Leadership lessons from Burning Man and Chorus of Women

Thank you for the dialogue session with Janet and The Chorus of Women at the ANU Centre for Dialogue monthly gathering

At one part of the proceedings my small group had a short but wonderful conversation about creativity and emergence as what people can co-create in dialogue.

Here’s an example, others may be interested in, of a temporary community of 50,000 having a conversation like this

Burning Man is a great experiment in leading social change. This could also be described as Transforming, Business, Society and Self – Building Collective Capacity for Deep Innovation. Many of us are looking for ways to bring this work alive in our communities.People want to be inspired, not lectured. They tend to respond better to humor and gentle reminders than they do to dictates or presumptions of guilt before innocence.

So how does Burning Man get people to create such marvels? Not by command and control. The organization simply sets a few guidelines, mainly for safety purposes, and then gives attendees permission to let their imaginations run wild.

Trust people and they will usually live up to that trust. Give people creative freedom, and they will surprise you with what they deliver. And indeed, it is common sense. And yet many organizations nevertheless fall down on one or more of these principles–structuring rules and regulations around a presumption of guilt on the part of employees, rather than treating them as trusted members of a community, or by offering only money rather than latitude in the effort to drum up creativity.


Here’s the 10 fantastic principles of Burning Man


How could you use ideas like this in your work in the world?

The Ten Principles are:
Radical Inclusion
Anyone may be a part of Burning Man. We welcome and respect the stranger. No prerequisites exist for participation in our community.

Burning Man is devoted to acts of gift giving. The value of a gift is unconditional. Gifting does not contemplate a return or an exchange for something of equal value.

In order to preserve the spirit of gifting, our community seeks to create social environments that are unmediated by commercial sponsorships, transactions, or advertising. We stand ready to protect our culture from such exploitation. We resist the substitution of consumption for participatory experience.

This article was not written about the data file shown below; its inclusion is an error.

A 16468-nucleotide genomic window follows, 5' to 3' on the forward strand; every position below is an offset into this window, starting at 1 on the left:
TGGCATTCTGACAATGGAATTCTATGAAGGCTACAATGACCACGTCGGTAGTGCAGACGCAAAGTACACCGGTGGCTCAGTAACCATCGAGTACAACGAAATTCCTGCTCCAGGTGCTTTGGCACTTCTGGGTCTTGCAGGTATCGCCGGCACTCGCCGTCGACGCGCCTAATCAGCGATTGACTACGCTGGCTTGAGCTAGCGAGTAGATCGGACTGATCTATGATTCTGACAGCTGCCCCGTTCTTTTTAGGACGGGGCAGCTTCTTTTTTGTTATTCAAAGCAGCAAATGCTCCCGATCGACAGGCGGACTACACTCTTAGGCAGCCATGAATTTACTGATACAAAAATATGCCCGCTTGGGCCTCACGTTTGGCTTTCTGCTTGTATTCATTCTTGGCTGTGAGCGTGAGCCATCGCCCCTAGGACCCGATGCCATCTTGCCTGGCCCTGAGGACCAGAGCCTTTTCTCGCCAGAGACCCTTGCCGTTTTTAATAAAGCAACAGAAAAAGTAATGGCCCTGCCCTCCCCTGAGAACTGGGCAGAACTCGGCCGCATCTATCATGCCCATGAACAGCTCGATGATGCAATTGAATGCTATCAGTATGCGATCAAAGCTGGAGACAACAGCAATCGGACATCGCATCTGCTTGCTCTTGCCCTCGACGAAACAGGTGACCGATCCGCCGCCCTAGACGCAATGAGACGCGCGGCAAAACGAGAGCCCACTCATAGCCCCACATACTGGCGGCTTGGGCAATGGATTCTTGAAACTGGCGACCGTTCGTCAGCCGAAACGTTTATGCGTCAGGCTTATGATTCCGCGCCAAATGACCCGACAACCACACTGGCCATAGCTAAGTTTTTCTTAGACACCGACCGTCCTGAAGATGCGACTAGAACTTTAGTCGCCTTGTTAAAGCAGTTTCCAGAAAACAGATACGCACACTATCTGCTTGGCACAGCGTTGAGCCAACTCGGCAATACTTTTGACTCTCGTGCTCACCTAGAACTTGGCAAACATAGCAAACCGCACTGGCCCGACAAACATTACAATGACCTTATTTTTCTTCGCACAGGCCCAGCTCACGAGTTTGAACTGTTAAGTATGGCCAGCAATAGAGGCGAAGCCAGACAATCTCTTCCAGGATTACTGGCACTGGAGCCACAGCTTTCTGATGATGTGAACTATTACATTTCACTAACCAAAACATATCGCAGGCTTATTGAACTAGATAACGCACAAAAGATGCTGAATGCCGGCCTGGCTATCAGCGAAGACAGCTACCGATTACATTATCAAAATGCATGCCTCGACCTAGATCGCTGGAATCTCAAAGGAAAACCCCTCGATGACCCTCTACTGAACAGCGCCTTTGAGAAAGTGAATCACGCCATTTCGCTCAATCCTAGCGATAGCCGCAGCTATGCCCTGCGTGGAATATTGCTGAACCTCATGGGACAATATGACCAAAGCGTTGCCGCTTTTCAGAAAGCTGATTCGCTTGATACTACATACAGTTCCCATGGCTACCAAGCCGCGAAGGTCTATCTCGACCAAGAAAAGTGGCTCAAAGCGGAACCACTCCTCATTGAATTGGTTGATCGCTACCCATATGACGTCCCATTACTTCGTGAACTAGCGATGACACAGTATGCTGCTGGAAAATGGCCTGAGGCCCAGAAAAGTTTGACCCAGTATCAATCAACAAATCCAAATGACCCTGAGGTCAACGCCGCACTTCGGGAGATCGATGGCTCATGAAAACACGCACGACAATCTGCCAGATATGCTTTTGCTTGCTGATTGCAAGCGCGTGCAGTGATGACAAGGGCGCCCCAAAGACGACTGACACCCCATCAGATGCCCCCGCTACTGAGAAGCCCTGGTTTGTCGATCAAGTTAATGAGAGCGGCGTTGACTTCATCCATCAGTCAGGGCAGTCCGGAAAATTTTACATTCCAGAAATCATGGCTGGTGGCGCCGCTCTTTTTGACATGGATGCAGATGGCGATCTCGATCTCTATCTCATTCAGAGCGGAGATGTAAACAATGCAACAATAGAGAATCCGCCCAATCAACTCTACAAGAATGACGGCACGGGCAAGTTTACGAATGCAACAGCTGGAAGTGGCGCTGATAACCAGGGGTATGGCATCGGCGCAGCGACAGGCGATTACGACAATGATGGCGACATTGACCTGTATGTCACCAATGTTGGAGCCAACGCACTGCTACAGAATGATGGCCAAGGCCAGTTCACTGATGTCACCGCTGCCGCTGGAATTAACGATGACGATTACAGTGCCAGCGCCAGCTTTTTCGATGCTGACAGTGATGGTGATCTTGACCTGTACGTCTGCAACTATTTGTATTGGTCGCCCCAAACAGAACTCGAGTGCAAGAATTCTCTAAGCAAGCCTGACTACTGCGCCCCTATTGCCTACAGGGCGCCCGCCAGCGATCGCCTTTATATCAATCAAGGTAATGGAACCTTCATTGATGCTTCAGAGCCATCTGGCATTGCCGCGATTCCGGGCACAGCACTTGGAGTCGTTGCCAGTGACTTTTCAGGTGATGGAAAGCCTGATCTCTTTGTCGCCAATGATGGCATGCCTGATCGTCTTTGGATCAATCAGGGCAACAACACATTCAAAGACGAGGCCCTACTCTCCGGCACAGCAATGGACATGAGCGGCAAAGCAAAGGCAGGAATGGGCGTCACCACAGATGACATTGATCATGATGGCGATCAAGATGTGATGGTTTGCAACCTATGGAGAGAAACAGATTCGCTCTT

Radical Self-reliance
Burning Man encourages the individual to discover, exercise and rely on his or her inner resources.

Radical Self-expression
Radical self-expression arises from the unique gifts of the individual. No one other than the individual or a collaborating group can determine its content. It is offered as a gift to others. In this spirit, the giver should respect the rights and liberties of the recipient.

Communal Effort
Our community values creative cooperation and collaboration. We strive to produce, promote and protect social networks, public spaces, works of art, and methods of communication that support such interaction.

Civic Responsibility
We value civil society. Community members who organize events should assume responsibility for public welfare and endeavor to communicate civic responsibilities to participants. They must also assume responsibility for conducting events in accordance with local, state and federal laws.

Leaving No Trace
Our community respects the environment. We are committed to leaving no physical trace of our activities wherever we gather. We clean up after ourselves and endeavor, whenever possible, to leave such places in a better state than when we found them.

Our community is committed to a radically participatory ethic. We believe that transformative change, whether in the individual or in society, can occur only through the medium of deeply personal participation. We achieve being through doing. Everyone is invited to work. Everyone is invited to play. We make the world real through actions that open the heart.

Immediate experience is, in many ways, the most important touchstone of value in our culture. We seek to overcome barriers that stand between us and a recognition of our inner selves, the reality of those around us, participation in society, and contact with a natural world exceeding human powers. No idea can substitute for this experience.

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